Christchurch Men’s Prison’s Drug Treatment Unit (DTU) celebrated the completion of its 50th six month Drug and Alcohol Programme today, with the graduation of a further twelve offenders....
    Scoop politics | 20-10
  • Security Council seat a chance for NZ to empower women
    The UN Women National Committee Aotearoa New Zealand (UN Women NCANZ) welcomes New Zealand winning a seat on the United Nations Security Council and is calling on New Zealand to use its position to proactively promote effective implementation of the...
    Scoop politics | 20-10
  • Waipareira and ACC sign Partnership
    Waipareira and The Accident Compensation Corporation (ACC) have signed a Memorandum of Understanding at Whanau Centre, Henderson – marking a special day for the West Auckland Urban Maori organisation....
    Scoop politics | 20-10
  • Humanitarian aid desperately needed in Iraq and Syria
    Global Peace and Justice Auckland is calling on the government to provide humanitarian funding for non-aligned NGOs (non-governmental organisations) in the Middle East rather than give any support whatever for the US-led military campaign in the area....
    Scoop politics | 19-10
  • Court Judicial Decision: Dotcom v The USA: 17 October 2014
    The United States of America is seeking the extradition of Messrs Dotcom, Batato, Ortmann and Van Der Kolk. The matter has been before the Courts on numerous occasions, and no further recitation of the facts is needed....
    Scoop politics | 19-10
  • Marshall Island poet speaks at UN climate summit
    “The fossil fuel industry is the biggest threat to our very existence as Pacific Islanders. We stand to lose our homes, our communities and our culture. But we are fighting back. This coming Friday thirty Pacific Climate Warriors, joined by...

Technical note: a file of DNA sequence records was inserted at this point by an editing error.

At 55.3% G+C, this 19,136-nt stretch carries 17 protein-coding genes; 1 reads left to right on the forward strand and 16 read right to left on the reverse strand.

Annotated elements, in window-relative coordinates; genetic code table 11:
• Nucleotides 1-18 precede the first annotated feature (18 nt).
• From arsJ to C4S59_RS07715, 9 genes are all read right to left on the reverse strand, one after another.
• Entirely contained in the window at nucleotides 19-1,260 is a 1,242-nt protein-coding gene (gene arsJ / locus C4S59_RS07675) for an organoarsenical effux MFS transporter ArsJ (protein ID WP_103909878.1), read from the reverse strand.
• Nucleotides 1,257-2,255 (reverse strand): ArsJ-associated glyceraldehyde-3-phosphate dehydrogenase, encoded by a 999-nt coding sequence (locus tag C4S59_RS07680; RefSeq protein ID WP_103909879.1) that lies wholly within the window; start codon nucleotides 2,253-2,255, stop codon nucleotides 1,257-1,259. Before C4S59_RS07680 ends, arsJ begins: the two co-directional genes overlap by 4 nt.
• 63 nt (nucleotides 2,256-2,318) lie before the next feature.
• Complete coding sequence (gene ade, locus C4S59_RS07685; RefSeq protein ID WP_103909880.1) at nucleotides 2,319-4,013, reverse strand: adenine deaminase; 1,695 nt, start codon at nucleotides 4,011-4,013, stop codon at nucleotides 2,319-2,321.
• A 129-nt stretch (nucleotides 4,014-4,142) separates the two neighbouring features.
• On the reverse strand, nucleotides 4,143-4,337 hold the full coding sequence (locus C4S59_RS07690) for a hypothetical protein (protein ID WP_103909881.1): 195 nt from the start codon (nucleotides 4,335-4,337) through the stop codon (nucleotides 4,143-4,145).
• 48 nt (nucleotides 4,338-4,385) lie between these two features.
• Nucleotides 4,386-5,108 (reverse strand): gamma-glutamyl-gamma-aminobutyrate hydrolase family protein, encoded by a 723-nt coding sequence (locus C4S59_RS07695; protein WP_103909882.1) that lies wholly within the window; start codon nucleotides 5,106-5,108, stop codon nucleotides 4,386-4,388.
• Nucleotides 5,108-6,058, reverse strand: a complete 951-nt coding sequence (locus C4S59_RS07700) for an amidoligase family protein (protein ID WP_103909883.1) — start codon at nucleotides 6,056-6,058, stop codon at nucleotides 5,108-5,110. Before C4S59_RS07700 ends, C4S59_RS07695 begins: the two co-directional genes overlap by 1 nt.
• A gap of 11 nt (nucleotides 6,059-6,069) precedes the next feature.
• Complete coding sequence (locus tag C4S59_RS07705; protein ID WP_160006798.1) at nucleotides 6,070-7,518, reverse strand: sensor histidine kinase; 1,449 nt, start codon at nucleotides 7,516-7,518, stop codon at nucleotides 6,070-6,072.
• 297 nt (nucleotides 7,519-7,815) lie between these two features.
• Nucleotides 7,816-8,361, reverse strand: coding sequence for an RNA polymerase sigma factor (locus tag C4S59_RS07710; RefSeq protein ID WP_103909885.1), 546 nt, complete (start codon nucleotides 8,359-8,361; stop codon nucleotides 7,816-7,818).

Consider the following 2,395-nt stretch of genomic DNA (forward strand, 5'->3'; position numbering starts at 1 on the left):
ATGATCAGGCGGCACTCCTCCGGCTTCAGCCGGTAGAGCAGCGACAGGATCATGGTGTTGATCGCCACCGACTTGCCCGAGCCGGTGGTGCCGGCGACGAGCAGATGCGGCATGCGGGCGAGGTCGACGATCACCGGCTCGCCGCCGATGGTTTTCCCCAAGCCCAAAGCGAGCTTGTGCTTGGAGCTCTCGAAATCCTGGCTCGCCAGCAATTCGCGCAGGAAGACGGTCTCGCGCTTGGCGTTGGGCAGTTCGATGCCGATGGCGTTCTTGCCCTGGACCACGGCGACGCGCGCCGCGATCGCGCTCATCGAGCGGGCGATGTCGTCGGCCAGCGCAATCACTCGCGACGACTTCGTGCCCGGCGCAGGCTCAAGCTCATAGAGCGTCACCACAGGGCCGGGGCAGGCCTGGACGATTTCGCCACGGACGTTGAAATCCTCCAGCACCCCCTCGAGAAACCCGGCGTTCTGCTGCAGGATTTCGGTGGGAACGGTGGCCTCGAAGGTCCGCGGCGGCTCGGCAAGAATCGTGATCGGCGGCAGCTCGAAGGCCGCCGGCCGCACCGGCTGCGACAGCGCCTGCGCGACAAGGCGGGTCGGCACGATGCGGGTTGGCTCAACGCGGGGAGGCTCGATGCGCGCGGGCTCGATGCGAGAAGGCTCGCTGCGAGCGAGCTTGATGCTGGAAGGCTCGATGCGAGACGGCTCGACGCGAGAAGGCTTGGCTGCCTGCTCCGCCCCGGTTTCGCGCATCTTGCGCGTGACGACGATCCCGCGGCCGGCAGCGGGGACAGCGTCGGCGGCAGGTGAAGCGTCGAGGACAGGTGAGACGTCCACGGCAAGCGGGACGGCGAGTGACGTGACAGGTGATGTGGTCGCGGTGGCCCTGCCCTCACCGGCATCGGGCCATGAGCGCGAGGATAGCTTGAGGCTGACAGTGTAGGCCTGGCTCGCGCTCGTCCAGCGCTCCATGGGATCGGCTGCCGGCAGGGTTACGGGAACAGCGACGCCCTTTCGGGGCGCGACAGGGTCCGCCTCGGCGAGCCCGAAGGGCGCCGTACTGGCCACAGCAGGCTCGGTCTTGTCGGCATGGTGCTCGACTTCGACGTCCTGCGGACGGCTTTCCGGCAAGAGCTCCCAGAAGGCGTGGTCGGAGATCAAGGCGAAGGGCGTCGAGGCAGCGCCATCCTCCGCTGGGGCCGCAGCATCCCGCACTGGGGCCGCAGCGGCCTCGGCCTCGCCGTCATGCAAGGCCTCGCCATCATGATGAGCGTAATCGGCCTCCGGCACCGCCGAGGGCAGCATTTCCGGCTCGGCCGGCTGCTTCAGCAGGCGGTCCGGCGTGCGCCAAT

Scoop politics | 19-10
  • Many tourist car accidents preventable
    Simple steps could dramatically reduce the number of accidents involving tourists, says the car review website dogandlemon.com ....
    Scoop politics | 19-10
  • RainbowYOUTH: 25 Years, 25 More
    In 1989, a group of young people in Auckland got together to form a support group for LGBTIQ youth. They called it Auckland Lesbian And Gay Youth (ALGY). After 25 years, several location changes, a name change, a brand reboot...
    Scoop politics | 19-10
  • Outdated Oath shows need for Kiwi Head of State
    MPs are sworn in today and New Zealand Republic has written to MPs asking them to talk about why 121 New Zealanders elected by the people of New Zealand and standing in the New Zealand Parliament swear allegiance to another...
    Scoop politics | 19-10
  • Council shouldn’t revenue grab from windfall valuations